Why Livestock Should be fed Genetically Modified Crops

by Ryan Jeon, Biological Engineering

Cow: Been there done that

Cow: Been there done that

One of the topics we learned in this class was the incredibly large issue of genetically modified organisms. Ranging from areas such as international policy, world hunger, businesses, to veterinary medicine, this technological innovation encapsulates a diverse range of global topics. One of which, is a growing area of concern: should we feed our livestock genetically modified crops?

Signs in field

More and more farm land is being urbanized and converted into land unsuitable for agriculture. Water resources have begun to dwindle, and recent legislation has caused food prices to shoot up. With all these problems, how can we create agricultural practices that allow us to grow sustainable food with dwindling land and water?

farm and city

Well genetically modified crops are plants that humans have purposefully changed to provide us with a trait that we want. Humans have been doing this for a long time, but now we’ve come to a technological innovation that allows us to combine fragments of DNA from bacteria and other organisms, with plants. This gives the plants unique benefits, such as larger yield, disease resistance, drought tolerant, or even something subtle, like requiring less land or water.

Opressive weather

“Opressive weather”

With the global population exponentially rising, these are important traits that are necessary to feed our growing population. Likewise, we need food that can feed our livestock, such as cattle and eggs. Genetically modified crops, like corn and wheat, can provide livestock with food that requires significantly less water and land. With our water resource draining away every day from livestock, in addition to more farmland being converted to suburbs or cities, we need crops and livestock that don’t require as much land. In addition, these plants can grow larger, faster, and more fruitful, allowing prices for crops to be cheaper.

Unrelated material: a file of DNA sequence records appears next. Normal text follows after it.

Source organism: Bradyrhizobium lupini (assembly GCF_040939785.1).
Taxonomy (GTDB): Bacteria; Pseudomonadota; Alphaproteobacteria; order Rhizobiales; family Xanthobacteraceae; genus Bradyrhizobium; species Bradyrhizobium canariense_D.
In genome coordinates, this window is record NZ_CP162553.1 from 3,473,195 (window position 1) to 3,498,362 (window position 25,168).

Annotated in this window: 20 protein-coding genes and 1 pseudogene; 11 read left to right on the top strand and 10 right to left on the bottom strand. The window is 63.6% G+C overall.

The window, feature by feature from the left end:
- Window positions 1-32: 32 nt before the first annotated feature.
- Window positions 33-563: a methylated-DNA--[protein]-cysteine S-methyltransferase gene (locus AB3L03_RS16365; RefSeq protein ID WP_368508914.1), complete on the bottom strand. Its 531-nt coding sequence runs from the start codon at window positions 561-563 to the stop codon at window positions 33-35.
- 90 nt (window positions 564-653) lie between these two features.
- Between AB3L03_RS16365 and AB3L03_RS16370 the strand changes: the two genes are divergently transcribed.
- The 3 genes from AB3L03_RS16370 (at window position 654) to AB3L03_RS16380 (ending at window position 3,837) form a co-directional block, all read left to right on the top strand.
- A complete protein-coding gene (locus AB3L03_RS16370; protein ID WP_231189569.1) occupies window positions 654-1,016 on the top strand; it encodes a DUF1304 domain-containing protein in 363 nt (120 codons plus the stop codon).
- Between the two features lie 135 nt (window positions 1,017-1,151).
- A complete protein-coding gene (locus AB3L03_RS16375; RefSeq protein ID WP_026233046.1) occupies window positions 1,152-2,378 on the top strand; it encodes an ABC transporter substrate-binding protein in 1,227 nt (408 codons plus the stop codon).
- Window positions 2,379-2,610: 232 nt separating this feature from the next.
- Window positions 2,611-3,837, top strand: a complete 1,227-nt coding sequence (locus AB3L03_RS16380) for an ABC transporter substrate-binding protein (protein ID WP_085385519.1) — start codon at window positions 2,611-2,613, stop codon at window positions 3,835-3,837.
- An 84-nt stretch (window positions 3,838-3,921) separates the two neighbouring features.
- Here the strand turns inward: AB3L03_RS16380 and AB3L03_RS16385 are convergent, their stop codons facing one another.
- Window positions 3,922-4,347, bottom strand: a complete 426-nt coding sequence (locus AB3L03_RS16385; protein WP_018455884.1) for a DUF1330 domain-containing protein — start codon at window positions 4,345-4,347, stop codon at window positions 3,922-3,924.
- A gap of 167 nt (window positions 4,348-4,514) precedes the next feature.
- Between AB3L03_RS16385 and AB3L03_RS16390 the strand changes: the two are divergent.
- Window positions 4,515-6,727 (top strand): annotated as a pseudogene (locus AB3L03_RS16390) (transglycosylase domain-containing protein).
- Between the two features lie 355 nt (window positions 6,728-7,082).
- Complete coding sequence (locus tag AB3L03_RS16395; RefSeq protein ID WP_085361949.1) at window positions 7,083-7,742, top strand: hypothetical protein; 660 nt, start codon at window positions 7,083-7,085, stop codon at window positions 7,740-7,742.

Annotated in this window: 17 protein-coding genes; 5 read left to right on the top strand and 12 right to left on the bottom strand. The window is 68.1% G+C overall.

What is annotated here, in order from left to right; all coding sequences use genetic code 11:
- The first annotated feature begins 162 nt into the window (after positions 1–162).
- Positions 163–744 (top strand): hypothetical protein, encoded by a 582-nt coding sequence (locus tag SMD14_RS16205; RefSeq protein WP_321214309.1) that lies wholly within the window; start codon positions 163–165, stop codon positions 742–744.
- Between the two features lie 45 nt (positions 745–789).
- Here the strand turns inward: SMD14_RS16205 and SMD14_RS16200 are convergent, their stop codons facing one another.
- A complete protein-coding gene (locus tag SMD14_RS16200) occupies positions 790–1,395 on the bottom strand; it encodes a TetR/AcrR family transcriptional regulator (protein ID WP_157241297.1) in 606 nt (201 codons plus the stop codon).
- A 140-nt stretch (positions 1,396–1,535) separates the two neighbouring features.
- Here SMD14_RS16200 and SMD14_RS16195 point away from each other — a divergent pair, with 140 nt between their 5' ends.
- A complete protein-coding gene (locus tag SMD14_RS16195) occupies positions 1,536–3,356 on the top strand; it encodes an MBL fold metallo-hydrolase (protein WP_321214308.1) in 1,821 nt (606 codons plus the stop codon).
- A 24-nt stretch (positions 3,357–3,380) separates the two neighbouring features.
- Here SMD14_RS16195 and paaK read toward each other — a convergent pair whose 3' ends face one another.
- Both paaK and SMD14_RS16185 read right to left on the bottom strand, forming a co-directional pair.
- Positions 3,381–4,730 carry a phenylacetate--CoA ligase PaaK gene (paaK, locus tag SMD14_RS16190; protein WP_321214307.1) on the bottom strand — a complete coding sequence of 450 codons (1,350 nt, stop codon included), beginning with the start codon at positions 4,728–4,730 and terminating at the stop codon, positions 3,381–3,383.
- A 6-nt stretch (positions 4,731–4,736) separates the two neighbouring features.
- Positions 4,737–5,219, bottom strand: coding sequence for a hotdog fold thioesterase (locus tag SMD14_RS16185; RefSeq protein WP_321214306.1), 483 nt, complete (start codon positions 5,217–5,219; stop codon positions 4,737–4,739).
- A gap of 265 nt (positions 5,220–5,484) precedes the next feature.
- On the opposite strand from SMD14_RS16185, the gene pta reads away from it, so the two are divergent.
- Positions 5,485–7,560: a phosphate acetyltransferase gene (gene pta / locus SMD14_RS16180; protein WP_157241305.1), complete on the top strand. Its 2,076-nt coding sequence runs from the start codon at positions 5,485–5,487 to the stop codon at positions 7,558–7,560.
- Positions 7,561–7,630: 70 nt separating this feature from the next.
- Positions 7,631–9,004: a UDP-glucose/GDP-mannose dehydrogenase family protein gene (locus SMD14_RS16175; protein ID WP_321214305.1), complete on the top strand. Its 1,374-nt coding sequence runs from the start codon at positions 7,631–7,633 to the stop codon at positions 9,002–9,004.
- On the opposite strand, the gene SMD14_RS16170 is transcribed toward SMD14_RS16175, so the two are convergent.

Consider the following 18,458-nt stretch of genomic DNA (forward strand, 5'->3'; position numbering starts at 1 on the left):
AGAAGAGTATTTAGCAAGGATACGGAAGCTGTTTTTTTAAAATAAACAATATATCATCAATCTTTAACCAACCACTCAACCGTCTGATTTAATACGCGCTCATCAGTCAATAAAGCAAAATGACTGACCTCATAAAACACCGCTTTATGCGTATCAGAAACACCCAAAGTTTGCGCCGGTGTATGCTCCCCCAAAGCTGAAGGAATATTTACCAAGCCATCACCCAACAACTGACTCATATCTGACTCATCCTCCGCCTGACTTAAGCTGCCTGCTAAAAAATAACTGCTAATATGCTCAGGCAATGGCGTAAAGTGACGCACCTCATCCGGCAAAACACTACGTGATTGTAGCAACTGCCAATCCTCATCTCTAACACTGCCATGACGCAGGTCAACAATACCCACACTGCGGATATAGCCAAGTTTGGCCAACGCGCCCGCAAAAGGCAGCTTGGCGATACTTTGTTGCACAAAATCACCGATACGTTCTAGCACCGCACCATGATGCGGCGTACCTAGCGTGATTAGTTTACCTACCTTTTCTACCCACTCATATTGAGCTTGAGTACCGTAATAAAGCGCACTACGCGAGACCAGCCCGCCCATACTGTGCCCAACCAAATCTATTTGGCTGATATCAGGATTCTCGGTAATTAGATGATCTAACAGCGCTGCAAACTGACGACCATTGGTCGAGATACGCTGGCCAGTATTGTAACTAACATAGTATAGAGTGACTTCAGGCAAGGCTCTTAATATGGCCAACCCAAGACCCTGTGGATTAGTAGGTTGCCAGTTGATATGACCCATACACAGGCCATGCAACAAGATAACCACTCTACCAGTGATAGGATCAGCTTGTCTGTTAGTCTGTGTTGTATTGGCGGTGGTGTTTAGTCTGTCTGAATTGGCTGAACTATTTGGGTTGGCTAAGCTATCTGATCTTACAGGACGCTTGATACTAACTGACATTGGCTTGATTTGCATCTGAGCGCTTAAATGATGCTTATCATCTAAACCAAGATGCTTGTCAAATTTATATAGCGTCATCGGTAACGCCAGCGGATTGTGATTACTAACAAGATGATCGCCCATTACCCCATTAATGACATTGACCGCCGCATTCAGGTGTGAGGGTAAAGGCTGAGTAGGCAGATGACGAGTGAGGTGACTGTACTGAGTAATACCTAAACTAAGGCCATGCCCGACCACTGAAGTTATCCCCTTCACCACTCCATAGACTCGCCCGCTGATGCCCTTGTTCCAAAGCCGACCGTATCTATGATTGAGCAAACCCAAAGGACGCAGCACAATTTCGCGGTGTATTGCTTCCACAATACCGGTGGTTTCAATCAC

However, from the public’s perspective, they’re going to want to know how this might affect them, their food, their family, or the environment.

Ideally the public may ask, with a curious mind,


“I’d like to know, will there be toxins from the eggs from chickens that are fed GMO corn?”

If they are worried, I’d tell them that it is important to understand that the FDA carefully regulates all food that enters the market. A research study done by UC Davis has concluded that there are no nutritional differences between beef that are fed GMO products and those that haven’t. In addition, the study shows that extensive research has been done to make sure that there is no residues from the GM crops that make it into the milk. There are no deadly prions, no DNA fragments, no nothing. It makes sense too-if it wasn’t safe to eat, then the FDA wouldn’t allow it without a warning sign. So enjoy your slightly-cheaper-steak without the worry that the cow it came from ate GM crops.

Ideally, they might say thank you for your time, and proceed to share their newly earned knowledge with other people.

But sometimes you might meet someone more like this . . .

Man Yelling

If that’s the case, there is an alternative option: organic beef.

"Organically Grown Cow"

“Organically Grown Cow”



Raising Beef: factsaboutbeef.com/2013/09/03/safety-first-the-role-of-gmos-in-cattle-feed



My name is Ryan and I am a 6th year bio-engineering student. I am minoring in both Animal Sciences and Pre-Veterinary Medicine, and I aspire to put my engineering skills to use in the veterinary world.

This blog post was an assignment for Societal Issues: Pesticides, Alternatives and the Environment (PLNTPTH 4597). The views expressed are those of the author and do not necessarily reflect the views of the class, Department of Plant Pathology or the instructor.

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